Question: Does the Church violate the Biblical command against "graven images" by displays sculptures of Christ?

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Question: Does the Church violate the Biblical command against "graven images" by displays sculptures of Christ?

Exodus 20:3-4 does not mean that one cannot have pictures, statues, or images of earthly or heavenly things in one's home or in church

It is claimed that the Church violates the Biblical command against "graven images" because it displays sculptures of Christ, statues of the angel Moroni on the spires of our temples, or paintings showing scriptural scenes, within temples, chapels, visitors' centers, and publications. (See Exodus 20:3-4.)

Since

  1. God is the revelator of the verses in question, and
  2. God is God, and
  3. Moses was there and heard firsthand,

one should side with God and Moses and say that Exodus 20:3 does not mean that one cannot have pictures, statues, or images of earthly or heavenly things in one's home or in church.

Instead one should stick with the unambiguous interpretation of this principle that is given in Exodus 34:17, "Thou shalt make thee no molten gods." We are commanded not to worship images, or anything else besides God, and members of the Church do not.

It is ironic that those who accuse the LDS of not being Christians then complain that the Saints use images of Christ to remind them of their worship of him.

The prohibition in Exodus 20 is not the production of graven images per se but the bowing down and serving of such images

The prohibition in Exodus 20: (see also Deuteronomy 5:) is not the production of graven images per se but the bowing down and serving of such images. We should remember that God later commanded the construction of the seraphim and cherubim for the ark (Exodus 25:17-22, Exodus 37:8-9) and temple of Solomon (1 Kings 6:23-35, 1 Kings 8:6-7), and the veneration given to the Ark of the Covenant, as well as the brass serpent (Numbers 21:6-9).

In similar fashion, Latter-day Saints do not bow down and serve/worship images of Moroni and images of past and present leaders.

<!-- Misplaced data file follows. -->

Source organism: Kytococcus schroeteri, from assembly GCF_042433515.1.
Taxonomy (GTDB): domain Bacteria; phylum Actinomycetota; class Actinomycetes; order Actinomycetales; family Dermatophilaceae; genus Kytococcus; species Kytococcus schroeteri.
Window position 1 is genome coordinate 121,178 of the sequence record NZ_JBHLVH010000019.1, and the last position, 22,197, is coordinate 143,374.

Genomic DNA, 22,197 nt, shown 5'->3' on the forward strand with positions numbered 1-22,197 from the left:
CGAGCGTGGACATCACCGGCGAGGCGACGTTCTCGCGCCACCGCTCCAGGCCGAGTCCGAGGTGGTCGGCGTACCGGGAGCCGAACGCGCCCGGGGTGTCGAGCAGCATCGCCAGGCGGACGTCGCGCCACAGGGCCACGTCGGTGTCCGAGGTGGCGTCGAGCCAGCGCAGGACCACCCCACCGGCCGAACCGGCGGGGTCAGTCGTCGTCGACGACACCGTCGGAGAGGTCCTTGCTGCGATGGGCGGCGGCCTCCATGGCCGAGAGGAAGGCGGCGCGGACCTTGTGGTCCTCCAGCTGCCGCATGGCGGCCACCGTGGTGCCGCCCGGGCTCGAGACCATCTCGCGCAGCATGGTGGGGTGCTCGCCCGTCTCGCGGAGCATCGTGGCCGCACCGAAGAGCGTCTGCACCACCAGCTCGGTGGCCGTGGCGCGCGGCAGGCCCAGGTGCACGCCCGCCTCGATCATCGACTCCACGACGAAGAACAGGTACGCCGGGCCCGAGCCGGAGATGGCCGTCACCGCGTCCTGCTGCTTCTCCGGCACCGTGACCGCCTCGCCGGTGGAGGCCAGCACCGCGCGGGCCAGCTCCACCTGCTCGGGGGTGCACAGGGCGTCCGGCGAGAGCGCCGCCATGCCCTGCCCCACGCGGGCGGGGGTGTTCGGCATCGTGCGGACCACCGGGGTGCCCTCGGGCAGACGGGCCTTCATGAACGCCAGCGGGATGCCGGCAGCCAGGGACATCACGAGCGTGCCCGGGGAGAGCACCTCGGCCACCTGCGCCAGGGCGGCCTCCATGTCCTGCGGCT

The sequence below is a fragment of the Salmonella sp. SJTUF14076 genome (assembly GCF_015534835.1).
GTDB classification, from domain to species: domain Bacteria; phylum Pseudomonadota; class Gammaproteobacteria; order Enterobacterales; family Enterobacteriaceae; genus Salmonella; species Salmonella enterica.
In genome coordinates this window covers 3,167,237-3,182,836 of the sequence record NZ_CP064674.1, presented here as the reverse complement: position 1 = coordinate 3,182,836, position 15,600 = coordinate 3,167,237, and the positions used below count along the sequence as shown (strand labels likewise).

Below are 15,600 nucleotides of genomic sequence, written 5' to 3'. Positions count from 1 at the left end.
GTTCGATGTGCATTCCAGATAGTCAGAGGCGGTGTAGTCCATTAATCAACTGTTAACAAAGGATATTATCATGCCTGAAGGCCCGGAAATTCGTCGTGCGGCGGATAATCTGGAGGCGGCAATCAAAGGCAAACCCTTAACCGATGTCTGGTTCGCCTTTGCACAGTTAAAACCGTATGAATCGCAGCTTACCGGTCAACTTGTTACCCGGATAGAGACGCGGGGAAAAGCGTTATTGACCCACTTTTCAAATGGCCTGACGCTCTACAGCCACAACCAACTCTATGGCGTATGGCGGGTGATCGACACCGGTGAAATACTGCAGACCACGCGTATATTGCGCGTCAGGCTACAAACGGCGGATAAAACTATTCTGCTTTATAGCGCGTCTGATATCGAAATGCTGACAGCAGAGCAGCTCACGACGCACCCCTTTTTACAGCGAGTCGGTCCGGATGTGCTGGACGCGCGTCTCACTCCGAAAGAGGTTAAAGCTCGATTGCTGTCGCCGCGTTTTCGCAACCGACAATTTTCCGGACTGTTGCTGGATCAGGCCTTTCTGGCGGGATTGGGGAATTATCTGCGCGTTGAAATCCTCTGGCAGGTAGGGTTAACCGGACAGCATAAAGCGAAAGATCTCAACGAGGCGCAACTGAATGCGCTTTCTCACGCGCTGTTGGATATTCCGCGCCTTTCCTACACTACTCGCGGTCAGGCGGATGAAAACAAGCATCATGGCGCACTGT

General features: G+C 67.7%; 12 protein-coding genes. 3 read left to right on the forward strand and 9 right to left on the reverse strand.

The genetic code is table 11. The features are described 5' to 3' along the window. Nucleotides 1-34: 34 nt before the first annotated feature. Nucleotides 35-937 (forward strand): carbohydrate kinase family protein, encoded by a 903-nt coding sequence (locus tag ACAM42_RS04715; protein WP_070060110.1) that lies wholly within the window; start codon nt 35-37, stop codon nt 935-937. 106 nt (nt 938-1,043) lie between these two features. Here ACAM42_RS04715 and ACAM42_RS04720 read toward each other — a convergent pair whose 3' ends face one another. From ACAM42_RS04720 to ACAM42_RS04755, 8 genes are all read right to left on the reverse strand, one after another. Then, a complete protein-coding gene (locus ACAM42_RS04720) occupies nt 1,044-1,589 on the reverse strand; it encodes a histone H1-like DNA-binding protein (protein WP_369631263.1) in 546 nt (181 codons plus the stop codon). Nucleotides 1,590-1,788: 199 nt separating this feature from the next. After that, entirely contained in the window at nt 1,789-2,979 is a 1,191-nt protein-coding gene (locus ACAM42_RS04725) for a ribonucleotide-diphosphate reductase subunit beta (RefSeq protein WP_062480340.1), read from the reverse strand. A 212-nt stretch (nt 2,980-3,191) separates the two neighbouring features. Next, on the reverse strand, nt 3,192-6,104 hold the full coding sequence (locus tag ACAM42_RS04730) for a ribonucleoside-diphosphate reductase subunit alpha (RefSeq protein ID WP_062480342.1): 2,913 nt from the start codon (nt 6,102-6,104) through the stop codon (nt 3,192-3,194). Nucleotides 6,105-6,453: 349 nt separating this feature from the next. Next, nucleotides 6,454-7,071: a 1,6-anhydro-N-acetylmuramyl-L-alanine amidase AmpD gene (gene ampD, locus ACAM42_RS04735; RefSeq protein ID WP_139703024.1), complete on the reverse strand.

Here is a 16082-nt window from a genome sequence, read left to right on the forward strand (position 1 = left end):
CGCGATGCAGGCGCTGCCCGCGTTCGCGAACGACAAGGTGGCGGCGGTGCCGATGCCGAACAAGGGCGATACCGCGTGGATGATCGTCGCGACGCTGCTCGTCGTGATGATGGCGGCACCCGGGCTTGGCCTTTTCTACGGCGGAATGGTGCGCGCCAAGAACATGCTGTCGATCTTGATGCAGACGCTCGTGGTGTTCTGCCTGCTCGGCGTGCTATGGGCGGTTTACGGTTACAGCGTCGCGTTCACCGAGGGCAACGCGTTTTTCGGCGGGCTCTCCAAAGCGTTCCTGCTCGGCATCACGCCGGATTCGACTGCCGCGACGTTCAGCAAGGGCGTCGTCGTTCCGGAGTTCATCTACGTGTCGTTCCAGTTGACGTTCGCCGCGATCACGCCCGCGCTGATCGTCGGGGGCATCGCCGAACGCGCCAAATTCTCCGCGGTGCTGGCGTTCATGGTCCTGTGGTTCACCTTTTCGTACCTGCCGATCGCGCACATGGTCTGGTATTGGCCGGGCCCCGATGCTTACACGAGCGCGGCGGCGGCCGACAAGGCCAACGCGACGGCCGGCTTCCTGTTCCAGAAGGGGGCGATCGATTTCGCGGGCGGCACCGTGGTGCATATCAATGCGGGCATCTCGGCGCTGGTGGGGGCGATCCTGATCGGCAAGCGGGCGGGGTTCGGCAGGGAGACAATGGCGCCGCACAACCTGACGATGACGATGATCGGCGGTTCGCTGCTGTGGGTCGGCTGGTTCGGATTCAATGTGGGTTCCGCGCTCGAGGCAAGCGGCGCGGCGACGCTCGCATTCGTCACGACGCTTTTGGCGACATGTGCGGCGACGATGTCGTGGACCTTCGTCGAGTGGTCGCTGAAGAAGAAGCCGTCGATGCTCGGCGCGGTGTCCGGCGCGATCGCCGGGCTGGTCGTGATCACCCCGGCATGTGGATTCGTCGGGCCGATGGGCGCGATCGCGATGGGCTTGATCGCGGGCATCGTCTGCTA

One of the facts that must be reconciled with any interpretation of Exodus 20:3-4 is that the Bible states that God explicitly commanded that the Israelites make images and include them in their holiest places of worship. The text explicitly says that these images were revealed to Moses while he was on the mount (Exodus 25:40 and Exodus 26:30), meaning that they were given at the same time as the Ten Commandments and are part of the environment in which Exodus 20 must be interpreted.

For example:

  • Exodus 25:18-20: God commands that gold Cherubim be made to cover the mercy seat in the tabernacle. (Exodus 37:7-9 says that Moses made the image.)
  • Exodus 25:33: God commands that the tabernacle bowls be almond-shaped with flowers. (Exodus 37:19 says that Moses made the image.)
  • Exodus 26:1: God commands that Cherubim be fashioned on the Tabernacle curtains. (Exodus 36:8 says that Moses made the image.)
  • Exodus 28:33: God commands that pomegranates be sewn onto the hem of the high priest's robe. (Exodus 39:24-26 says that Moses made the image.)

And finally:

And Moses did look upon all the work, and, behold, they had done it as the LORD had commanded, even so had they done it: and Moses blessed them. (Exodus 39:43).

Furthermore, we have not even mentioned all the images that were used during the construction of Solomon's Temple, such as the oxen holding up the brass sea (see 1 Kings 7:25) or the lions, oxen, and cherubim on the base (see 1 Kings 7:29).

Those people who reject all images of things on earth or in heaven have an interpretation of Exodus 20:3-4 that doesn't agree with God's interpretation of those verses or with Moses' interpretation of those verses.


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